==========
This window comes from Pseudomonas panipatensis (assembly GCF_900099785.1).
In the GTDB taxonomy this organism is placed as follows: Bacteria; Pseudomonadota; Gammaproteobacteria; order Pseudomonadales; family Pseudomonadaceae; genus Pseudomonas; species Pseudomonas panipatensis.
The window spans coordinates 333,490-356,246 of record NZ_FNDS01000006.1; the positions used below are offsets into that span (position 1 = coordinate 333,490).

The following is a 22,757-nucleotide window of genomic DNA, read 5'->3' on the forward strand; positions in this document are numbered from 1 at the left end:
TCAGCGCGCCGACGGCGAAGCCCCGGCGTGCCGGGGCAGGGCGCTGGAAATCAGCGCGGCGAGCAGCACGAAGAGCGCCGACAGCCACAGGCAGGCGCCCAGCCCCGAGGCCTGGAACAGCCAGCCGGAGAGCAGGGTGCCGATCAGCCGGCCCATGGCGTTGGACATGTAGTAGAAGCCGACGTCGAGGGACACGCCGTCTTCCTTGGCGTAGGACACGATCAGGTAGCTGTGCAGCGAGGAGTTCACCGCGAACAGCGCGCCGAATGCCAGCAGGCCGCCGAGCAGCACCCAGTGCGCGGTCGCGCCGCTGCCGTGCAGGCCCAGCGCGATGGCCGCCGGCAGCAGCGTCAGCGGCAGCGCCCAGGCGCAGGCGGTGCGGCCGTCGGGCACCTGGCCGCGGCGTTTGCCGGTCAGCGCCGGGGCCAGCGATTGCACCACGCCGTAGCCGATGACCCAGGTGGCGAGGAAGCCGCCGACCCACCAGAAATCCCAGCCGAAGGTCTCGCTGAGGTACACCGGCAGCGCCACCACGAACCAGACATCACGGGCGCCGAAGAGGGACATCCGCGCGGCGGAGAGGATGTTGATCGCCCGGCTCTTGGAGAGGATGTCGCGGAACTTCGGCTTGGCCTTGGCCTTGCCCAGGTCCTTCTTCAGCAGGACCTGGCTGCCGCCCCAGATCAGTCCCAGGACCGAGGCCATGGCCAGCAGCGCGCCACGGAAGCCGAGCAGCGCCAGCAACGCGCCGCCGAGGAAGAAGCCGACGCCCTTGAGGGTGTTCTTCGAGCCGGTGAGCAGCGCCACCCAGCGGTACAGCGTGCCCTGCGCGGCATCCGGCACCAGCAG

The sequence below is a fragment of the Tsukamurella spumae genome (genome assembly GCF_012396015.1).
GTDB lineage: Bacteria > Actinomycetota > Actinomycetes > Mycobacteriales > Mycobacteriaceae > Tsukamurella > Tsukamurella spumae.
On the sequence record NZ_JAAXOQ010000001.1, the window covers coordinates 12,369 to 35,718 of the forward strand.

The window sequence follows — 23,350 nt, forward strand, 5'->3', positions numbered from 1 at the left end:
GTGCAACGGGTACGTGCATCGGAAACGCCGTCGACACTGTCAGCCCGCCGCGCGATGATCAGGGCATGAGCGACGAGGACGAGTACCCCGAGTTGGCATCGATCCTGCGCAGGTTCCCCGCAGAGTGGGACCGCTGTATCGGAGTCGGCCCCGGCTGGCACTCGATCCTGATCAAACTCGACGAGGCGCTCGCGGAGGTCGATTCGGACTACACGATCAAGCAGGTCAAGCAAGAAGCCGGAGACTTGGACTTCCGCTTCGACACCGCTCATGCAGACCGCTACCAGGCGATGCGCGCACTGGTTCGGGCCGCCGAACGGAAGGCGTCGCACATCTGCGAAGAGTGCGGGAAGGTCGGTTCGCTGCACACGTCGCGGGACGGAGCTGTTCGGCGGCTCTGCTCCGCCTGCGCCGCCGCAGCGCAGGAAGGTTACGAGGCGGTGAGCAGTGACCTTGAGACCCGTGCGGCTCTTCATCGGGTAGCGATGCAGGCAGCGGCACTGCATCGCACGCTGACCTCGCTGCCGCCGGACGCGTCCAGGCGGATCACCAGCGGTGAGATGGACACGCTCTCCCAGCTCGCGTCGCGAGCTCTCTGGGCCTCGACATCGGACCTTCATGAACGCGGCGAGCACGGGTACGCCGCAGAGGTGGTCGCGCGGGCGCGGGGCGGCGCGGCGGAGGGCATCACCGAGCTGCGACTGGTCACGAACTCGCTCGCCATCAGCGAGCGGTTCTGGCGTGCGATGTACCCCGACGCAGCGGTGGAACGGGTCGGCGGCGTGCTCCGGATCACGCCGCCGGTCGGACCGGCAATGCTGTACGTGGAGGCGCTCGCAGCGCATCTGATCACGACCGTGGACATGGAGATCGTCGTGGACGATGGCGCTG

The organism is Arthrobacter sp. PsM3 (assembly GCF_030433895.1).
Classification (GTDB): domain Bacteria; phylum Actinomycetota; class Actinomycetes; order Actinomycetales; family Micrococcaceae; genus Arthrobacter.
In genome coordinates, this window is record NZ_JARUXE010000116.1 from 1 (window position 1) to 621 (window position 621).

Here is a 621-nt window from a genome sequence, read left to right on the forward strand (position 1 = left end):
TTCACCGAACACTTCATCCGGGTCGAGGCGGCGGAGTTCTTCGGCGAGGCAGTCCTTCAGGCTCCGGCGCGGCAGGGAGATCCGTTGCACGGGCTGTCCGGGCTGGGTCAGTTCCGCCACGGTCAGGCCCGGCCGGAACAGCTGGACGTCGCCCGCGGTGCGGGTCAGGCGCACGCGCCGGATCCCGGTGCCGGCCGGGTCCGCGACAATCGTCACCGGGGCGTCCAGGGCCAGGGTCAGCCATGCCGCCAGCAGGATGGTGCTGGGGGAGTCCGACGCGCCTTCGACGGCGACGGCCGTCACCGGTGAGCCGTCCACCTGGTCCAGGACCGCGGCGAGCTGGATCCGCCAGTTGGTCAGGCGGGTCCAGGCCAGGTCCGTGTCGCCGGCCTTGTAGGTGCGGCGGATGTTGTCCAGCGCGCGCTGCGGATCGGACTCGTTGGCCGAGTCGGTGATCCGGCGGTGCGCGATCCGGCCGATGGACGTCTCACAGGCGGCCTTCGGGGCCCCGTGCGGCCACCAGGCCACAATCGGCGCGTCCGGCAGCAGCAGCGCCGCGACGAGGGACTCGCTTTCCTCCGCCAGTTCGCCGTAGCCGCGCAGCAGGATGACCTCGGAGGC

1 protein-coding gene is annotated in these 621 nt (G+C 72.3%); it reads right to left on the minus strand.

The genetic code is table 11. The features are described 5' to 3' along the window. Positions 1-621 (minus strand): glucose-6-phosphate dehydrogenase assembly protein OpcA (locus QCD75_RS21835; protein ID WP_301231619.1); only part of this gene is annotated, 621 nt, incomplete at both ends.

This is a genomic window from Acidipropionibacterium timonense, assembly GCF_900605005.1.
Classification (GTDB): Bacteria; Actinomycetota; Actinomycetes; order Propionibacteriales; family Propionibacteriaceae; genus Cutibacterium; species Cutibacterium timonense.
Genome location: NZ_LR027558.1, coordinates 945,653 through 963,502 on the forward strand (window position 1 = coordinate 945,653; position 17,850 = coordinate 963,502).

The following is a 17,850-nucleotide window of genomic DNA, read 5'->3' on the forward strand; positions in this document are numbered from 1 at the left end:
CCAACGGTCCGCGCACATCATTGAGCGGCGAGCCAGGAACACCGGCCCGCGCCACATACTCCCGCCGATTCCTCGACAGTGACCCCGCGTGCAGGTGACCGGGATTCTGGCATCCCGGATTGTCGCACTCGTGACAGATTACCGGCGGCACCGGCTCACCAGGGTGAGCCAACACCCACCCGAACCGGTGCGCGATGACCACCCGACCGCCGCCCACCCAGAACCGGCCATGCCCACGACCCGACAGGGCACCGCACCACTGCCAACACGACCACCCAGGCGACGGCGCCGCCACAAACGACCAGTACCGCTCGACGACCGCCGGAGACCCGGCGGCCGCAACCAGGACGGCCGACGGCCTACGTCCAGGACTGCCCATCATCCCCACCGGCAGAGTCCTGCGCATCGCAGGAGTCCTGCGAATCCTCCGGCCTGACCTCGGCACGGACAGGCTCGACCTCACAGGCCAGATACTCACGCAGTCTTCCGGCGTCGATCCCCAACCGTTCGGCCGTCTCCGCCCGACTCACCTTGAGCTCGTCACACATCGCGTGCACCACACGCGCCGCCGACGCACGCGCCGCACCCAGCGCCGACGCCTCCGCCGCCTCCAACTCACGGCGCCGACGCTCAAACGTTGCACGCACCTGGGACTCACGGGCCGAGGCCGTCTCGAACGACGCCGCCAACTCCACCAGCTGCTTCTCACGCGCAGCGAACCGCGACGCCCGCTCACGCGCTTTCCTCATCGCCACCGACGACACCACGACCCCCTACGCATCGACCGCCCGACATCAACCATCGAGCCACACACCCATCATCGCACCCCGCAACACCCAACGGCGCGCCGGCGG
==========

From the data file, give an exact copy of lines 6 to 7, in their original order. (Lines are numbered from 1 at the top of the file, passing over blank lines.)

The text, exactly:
The sequence below is a fragment of the Tsukamurella spumae genome (genome assembly GCF_012396015.1).
GTDB lineage: Bacteria > Actinomycetota > Actinomycetes > Mycobacteriales > Mycobacteriaceae > Tsukamurella > Tsukamurella spumae.